Drugs that alter your mind: neuroscience, history, and therapeutic potential of psychedelics

Academic year
2019-2020                                                                                                      
Semester
1 (this course will also be offered in the 2nd semester)
Period
2
Days                               
Mondays, one Wednesday (13 November) and one full Saturday (23 November)
Time        
18.00-20.30 Saturday 23 November: 10.00-15.30
Number of meetings    
8
Dates of all meetings
28 October, 4, 11, 13, 18, 25 November, 2 and 9 December + Saturday 23 November
Location
Vrije Universiteit, De Boelelaan 1105, 1081 HV Amsterdam
Room
WN-F647  (F wing, 6th floor W&N building, number 1085 on this map) Saturday 23 November HG-06A32
Credits
6
Lecturers
  • Drs. Josjan Zijlmans (coordinator), Child and Adolescent Psychiatry, VUmc; j.zijlmans@amsterdamumc.nl
  • Prof. dr. Eric Vermetten, Psychiatry, Leiden University Medical Center
  • Prof. Dr. Gemma Blok, Cultural Sciences, Open University
  • Dr. Hylke Vervaeke, Neurobiology, VU University and Amsterdam University College
  • Dr. Kim Kuypers, Psychology and Neuroscience, Maastricht University
  • Dr. Michiel van Elk, Social Psychology, University of Amsterdam
  • Drs. Noah van Dongen, Philosophy of Science, University of Turin

Psychedelics have had a turbulent past. They have been hailed as miracle drugs, capable of relieving any psychiatric illness, but also as wildly dangerous. The psychiatrist Stanislav Grof famously put it: “the potential significance of LSD and other psychedelics for psychiatry and psychology is comparable to the value the microscope has for biology or the telescope has for astronomy.” A score of research in the 1950s and 1960s was performed on how psychedelics can be used to treat depression, trauma, and addiction, but after a major cultural shift all psychedelics research became outlawed. Now, 40 years later, researchers are again looking at the therapeutic value of these drugs, of which some remain illegal (e.g. MDMA, LSD), but others not (e.g. “magic truffles”). Especially MDMA has gained clinical interest since the US Food and Drug Administration has granted Breakthrough Therapy Designation to MDMA for the treatment of posttraumatic stress disorder (PTSD), speeding up particularly promising research.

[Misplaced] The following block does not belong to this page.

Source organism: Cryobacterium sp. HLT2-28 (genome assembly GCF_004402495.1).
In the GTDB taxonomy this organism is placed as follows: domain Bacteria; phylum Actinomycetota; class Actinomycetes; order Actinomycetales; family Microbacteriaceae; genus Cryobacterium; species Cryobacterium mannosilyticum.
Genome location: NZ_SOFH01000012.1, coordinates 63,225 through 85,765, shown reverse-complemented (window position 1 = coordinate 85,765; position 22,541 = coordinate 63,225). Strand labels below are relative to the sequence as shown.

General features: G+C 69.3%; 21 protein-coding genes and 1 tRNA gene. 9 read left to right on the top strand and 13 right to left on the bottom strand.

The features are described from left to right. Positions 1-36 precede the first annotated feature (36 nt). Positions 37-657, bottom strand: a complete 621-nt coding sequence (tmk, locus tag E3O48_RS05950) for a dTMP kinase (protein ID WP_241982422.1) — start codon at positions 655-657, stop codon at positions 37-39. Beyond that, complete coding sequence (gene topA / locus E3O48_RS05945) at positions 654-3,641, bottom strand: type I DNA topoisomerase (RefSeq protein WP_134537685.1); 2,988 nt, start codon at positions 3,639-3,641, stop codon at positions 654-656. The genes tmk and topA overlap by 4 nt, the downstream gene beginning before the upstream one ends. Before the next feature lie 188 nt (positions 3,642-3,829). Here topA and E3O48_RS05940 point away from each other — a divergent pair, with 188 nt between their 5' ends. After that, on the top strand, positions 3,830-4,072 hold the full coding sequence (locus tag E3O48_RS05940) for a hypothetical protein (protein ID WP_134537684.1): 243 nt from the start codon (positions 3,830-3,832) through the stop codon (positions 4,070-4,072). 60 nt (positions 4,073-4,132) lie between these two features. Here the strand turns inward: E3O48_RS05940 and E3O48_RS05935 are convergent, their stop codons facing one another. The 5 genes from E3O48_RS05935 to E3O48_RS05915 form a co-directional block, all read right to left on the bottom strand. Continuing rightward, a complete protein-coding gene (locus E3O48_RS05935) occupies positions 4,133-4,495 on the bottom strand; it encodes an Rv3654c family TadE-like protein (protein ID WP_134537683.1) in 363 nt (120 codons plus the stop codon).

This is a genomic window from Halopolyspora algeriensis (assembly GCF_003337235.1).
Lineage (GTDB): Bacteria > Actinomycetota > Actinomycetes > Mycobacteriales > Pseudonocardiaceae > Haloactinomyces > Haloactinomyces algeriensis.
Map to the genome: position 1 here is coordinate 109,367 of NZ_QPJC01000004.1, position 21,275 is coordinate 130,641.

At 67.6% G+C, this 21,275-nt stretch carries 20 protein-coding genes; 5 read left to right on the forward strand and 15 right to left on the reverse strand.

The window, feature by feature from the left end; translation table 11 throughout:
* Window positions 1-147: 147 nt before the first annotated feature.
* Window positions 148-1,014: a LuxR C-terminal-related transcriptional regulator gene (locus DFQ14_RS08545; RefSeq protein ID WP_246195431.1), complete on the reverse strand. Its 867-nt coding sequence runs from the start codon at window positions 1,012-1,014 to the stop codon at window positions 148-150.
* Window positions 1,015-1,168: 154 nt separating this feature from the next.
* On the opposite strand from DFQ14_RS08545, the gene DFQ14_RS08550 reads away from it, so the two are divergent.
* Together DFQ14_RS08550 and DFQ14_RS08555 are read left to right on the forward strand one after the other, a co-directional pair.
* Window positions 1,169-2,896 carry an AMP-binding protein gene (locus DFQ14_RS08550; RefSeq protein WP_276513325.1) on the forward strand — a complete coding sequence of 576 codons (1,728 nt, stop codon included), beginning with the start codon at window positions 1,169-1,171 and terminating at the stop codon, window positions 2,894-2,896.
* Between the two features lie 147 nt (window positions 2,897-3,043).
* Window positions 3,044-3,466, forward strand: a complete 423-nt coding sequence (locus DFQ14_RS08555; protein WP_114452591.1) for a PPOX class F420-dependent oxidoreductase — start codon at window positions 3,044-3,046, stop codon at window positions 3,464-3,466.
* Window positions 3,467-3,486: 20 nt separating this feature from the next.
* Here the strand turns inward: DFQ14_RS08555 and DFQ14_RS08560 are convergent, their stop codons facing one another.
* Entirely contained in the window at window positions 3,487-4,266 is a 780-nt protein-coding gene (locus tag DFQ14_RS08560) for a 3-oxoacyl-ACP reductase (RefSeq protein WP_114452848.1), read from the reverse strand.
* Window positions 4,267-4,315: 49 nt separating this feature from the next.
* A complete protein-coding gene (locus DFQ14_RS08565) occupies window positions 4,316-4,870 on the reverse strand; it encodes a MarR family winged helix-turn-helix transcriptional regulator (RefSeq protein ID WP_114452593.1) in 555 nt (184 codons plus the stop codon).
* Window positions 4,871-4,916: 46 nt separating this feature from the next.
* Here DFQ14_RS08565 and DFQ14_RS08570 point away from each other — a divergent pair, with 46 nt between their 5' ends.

This course will introduce the student to the emerging, interdisciplinary field of psychedelics. From a scientific perspective, it will address the scientific history of psychedelics, effects and risks, the neurobiological and psychological function of psychedelics, and advances and methodological problems in modern research into therapeutic potential. From a social perspective, it will address psychedelics’ cultural history, their current recreational use, social and political perception, and their legal status. As both recreational and medicinal use of psychedelics are controversial topics, students are encouraged and assisted in critically assessing both research and practice.

Learning outcomes

  • after the course, students will have acquired knowledge on:
  • effects of cultural changes on psychedelic policy and research;
  • current psychedelic culture and law;
  • the basic neurobiological and psychological function of psychedelics;
  • current research into psychedelic use and its therapeutic benefits;
  • critical assessment of psychedelics research.

Study materials

  • Research articles
  • Video’s and popular articles
  • Recommended reading
  • How to change your mind by Michael Pollan
  • LSD my problem chid by Albert Hoffman

Working formats and activities

Lectures, writing individually and in groups of three, peer presentation, organized trip to a scientific conference on Psychedelics in Amsterdam

Assessment methods

Students are evaluated on an individual essay (50%), a group-based research plan (35%), and presentation of the research plan (15%).